Some Definitions

When trying to describe what anxiety is, let’s begin with some definitions published in the scholarly world. I like to make reference to basic concepts as they remind me of what those terms actually mean. Without context, my description of anxiety would be subject to how I am feeling in a given moment which can be negative (most of the time). By reading the definitions, it helps me situate emotions in the right category.

Anxiety by the APA: “Anxiety is an emotion characterized by feelings of tension, worried thoughts and physical changes like increased blood pressure. People with anxiety disorders usually have recurring intrusive thoughts or concerns. They may avoid certain situations out of worry. They may also have physical symptoms such as sweating, trembling, dizziness or a rapid heartbeat.”

Anxiety is a combination of negative thoughts (worries, concerns), intense emotions (fear, desperation), physical symptoms (trembling hands, fast breathing, heartburn) and maladaptive behaviors (avoidance, aggressiveness).

Anxiety by Beck and Clark: “Anxiety is a prolonged, complex emotional state that occurs when a person anticipates that some future situation, event, or circumstance may evolve a personally distressing, unpredictable, and uncontrollable threat to his or her vital interests”

Clark, D. A., & Beck, A. T. (2012). The anxiety and worry workbook the cognitive behavioral solution. Guilford.

The anxious emotional state persists long enough that it prevents you from responding in adaptive ways to the circumstances. The concern of an imminent and uncontrollable threat is most likely unfounded, not based in actual facts.

Anxiety by the DSM-5: “Anxiety Disorders include disorders that share features of excessive fear and anxiety and related behavioral disturbances. Fear is the emotional response to real or perceived imminent threat, whereas anxiety is anticipation to future threat.”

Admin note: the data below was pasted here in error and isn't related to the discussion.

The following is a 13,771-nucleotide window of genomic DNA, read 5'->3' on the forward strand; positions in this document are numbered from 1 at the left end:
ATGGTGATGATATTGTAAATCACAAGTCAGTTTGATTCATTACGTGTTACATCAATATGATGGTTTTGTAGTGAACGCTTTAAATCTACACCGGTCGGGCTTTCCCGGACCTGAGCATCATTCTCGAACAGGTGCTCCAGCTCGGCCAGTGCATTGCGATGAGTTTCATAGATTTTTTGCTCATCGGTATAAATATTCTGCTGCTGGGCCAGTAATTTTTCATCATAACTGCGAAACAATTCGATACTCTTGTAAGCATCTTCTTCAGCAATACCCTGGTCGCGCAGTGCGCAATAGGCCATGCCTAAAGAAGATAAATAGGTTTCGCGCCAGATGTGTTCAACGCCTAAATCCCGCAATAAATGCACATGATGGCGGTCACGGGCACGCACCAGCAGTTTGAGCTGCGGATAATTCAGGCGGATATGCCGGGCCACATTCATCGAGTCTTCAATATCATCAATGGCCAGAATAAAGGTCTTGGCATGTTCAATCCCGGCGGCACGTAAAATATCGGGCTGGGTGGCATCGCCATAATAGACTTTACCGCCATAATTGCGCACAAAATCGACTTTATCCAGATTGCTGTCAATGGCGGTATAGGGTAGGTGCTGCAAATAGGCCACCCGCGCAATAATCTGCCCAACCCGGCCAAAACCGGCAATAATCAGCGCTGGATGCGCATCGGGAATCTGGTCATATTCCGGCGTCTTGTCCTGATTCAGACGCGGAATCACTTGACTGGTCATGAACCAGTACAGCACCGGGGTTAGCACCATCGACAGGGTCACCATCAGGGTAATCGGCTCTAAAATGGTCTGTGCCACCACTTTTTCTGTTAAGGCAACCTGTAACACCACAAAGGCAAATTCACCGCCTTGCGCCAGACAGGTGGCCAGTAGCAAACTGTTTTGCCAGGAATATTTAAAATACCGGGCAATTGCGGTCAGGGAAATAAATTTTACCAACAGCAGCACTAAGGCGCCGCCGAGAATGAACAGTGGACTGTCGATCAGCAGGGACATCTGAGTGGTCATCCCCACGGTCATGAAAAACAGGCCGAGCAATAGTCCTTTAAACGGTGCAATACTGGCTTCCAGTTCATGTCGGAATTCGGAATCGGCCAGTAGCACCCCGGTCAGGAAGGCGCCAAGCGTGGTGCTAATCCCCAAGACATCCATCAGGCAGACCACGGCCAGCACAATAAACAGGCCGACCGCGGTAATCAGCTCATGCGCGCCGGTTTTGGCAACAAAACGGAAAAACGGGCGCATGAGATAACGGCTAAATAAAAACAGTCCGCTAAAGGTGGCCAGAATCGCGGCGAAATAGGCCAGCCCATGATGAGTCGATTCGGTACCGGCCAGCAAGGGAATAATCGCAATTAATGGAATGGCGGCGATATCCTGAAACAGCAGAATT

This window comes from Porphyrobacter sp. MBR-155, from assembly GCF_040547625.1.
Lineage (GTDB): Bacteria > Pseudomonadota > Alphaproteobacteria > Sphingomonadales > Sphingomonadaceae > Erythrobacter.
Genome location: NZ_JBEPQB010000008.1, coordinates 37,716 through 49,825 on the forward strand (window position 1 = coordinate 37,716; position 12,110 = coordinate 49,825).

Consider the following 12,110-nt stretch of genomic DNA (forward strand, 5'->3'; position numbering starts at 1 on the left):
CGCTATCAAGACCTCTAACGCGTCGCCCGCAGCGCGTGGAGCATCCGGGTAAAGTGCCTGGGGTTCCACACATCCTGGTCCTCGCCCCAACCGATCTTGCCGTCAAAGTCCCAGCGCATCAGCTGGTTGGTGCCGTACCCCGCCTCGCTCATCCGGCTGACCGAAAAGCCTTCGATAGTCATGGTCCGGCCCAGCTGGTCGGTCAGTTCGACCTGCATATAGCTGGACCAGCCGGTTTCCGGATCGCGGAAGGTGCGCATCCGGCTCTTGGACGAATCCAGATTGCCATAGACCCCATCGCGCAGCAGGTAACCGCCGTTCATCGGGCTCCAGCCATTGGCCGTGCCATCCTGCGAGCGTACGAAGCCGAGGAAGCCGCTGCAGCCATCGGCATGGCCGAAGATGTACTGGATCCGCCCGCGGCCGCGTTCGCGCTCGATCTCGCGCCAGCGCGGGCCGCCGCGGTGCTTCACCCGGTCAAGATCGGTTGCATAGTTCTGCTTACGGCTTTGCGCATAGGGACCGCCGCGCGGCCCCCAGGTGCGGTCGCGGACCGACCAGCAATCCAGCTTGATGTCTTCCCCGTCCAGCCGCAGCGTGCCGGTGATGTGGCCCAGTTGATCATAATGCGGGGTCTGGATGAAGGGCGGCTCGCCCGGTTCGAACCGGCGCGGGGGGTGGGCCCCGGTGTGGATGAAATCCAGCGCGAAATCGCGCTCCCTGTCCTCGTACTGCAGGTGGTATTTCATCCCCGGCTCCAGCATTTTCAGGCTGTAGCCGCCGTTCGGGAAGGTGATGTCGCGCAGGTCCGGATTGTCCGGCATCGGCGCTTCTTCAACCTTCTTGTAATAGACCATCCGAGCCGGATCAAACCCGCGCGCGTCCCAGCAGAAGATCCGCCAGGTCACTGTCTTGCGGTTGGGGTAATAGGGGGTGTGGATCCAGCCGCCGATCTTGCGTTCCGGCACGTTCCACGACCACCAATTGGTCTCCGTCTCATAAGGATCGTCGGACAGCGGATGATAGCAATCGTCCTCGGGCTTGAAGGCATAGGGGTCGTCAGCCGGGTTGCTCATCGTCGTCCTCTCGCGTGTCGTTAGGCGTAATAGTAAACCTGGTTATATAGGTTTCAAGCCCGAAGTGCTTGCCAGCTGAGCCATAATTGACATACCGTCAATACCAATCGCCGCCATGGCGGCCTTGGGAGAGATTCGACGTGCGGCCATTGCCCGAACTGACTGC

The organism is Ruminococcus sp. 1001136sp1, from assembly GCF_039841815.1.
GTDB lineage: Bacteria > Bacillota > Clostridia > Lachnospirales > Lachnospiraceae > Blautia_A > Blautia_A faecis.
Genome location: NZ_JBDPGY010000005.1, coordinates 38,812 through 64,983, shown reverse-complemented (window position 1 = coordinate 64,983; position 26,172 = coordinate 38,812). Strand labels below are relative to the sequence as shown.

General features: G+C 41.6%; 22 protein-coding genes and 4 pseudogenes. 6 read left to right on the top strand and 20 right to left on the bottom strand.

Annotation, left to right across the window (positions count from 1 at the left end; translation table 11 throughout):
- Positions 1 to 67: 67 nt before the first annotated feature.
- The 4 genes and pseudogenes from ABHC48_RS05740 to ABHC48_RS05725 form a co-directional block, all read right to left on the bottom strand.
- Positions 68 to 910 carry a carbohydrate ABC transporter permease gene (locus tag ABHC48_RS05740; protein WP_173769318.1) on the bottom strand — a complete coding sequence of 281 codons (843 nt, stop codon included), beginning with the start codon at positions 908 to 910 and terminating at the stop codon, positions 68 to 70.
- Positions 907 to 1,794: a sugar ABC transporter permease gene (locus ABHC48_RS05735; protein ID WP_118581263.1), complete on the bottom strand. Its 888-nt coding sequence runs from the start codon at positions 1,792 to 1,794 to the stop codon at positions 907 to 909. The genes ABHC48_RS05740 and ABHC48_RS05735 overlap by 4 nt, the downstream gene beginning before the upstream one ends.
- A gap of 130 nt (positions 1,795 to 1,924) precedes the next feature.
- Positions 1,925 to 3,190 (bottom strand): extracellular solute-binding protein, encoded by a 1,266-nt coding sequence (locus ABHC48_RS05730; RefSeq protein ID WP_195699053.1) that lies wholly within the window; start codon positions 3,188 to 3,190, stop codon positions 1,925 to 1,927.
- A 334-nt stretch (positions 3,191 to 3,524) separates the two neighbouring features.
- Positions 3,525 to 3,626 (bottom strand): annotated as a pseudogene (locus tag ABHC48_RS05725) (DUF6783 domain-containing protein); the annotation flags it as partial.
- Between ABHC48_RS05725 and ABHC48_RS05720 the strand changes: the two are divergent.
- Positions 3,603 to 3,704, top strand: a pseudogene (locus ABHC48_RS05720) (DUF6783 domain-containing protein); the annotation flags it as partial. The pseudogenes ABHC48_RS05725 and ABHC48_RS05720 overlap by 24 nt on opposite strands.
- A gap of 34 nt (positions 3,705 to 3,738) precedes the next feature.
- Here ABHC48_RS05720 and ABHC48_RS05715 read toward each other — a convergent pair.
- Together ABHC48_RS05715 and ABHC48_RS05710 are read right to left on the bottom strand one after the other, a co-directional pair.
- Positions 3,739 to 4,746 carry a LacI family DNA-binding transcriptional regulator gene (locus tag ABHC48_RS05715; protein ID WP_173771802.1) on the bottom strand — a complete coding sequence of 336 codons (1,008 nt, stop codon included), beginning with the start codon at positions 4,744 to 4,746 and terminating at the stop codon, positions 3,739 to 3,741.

The DSM-5 taxonomy of Anxiety Disorders is as complex as the disorders themselves:

  • Separation Anxiety Disorder
  • Selective Mutism
  • Specific Phobia
    • Animal
    • Natural environment
    • Blood-injection-injury
    • Fear of blood
    • Fear of injections and transfusions
    • Fear of other medical care
    • Fear of injury
    • Situational
    • Other
  • Social Anxiety Disorder (Social Phobia)
  • Panic Disorder
  • Agoraphobia
  • Generalized Anxiety Disorder
  • Substance/Medication-Induced Anxiety Disorder
  • Anxiety Disorder Due to Another Medical Condition
  • Other Specified Anxiety Disorder
  • Unspecified Anxiety Disorder

American Psychiatric Association. (2013). Anxiety disorders. In Diagnostic and statistical manual of mental disorders (5th ed.)

Anxiety by Barlow, Durand and Stewart (my preferred book when teaching abnormal psychology): “Anxiety is a mood state characterized by strong negative emotion and bodily symptoms of tension in which an individual apprehensively anticipates future danger or misfortune.”

Barlow, D. H., Durand, V. M., & Stewart, S. H. (2009). Abnormal psychology: An integrative approach. Toronto: Nelson Education.

Slide from a presentation from my PSYC 325 class in the fall 2021 at George Mason University

You can review the whole presentation on Anxiety and Obsessive Compulsive Disorders here:

Anxiety is incredibly complex. The thoughts, emotions, and behaviors making up the anxiety system can change over time depending on new circumstances. It is possible that individuals with anxiety who may have received therapy in the past, might need to rework their anxiety system later on with further therapy. Maladaptive core beliefs are usually the most difficult area to change, but with cognitive restructuring through CBT (or other forms of therapy), self-help work, and social and family support, such beliefs can be transformed into adaptive thoughts.

Some of us have a level of awareness about which negative core beliefs we hold, (e.g. I am worthless; I am stupid; nobody wants to be with me). As previously mentioned, even I tend to forget and need to remind myself about which ones are my own maladaptive thoughts, or I need to reassess how these thoughts are reappearing in my mind. Accurately recognizing such thoughts in their current state can significantly help you to determine what type of intervention or which resources you need.

Again, the best thing to do is to receive therapy from a qualified professional, but if you don’t have resources (lots of time and money) to spare, in the meantime, you can also start the homework and begin your own assessment of what your core maladaptive beliefs are.

View from my bedroom on a summer evening after a storm.